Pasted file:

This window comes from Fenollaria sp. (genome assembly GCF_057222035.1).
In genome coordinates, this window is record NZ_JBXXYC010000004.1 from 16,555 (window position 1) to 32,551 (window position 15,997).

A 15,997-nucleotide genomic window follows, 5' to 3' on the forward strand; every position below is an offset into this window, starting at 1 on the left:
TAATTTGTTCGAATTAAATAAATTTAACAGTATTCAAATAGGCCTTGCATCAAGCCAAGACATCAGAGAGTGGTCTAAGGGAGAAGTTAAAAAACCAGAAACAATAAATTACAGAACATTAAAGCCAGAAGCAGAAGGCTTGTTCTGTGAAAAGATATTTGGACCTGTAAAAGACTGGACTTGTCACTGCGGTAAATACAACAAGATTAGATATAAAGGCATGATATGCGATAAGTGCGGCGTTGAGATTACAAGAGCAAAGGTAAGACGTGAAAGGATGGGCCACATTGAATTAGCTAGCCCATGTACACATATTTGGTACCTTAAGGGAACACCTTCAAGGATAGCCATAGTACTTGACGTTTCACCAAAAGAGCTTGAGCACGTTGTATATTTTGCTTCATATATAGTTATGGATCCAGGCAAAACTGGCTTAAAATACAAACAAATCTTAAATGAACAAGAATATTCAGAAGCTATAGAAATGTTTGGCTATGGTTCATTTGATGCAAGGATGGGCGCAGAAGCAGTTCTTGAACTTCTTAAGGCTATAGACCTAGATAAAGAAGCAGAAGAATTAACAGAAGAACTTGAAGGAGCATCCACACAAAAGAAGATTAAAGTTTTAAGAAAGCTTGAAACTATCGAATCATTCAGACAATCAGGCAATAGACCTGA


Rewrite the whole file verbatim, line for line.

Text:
This window comes from Fenollaria sp. (genome assembly GCF_057222035.1).
In genome coordinates, this window is record NZ_JBXXYC010000004.1 from 16,555 (window position 1) to 32,551 (window position 15,997).

A 15,997-nucleotide genomic window follows, 5' to 3' on the forward strand; every position below is an offset into this window, starting at 1 on the left:
TAATTTGTTCGAATTAAATAAATTTAACAGTATTCAAATAGGCCTTGCATCAAGCCAAGACATCAGAGAGTGGTCTAAGGGAGAAGTTAAAAAACCAGAAACAATAAATTACAGAACATTAAAGCCAGAAGCAGAAGGCTTGTTCTGTGAAAAGATATTTGGACCTGTAAAAGACTGGACTTGTCACTGCGGTAAATACAACAAGATTAGATATAAAGGCATGATATGCGATAAGTGCGGCGTTGAGATTACAAGAGCAAAGGTAAGACGTGAAAGGATGGGCCACATTGAATTAGCTAGCCCATGTACACATATTTGGTACCTTAAGGGAACACCTTCAAGGATAGCCATAGTACTTGACGTTTCACCAAAAGAGCTTGAGCACGTTGTATATTTTGCTTCATATATAGTTATGGATCCAGGCAAAACTGGCTTAAAATACAAACAAATCTTAAATGAACAAGAATATTCAGAAGCTATAGAAATGTTTGGCTATGGTTCATTTGATGCAAGGATGGGCGCAGAAGCAGTTCTTGAACTTCTTAAGGCTATAGACCTAGATAAAGAAGCAGAAGAATTAACAGAAGAACTTGAAGGAGCATCCACACAAAAGAAGATTAAAGTTTTAAGAAAGCTTGAAACTATCGAATCATTCAGACAATCAGGCAATAGACCTGA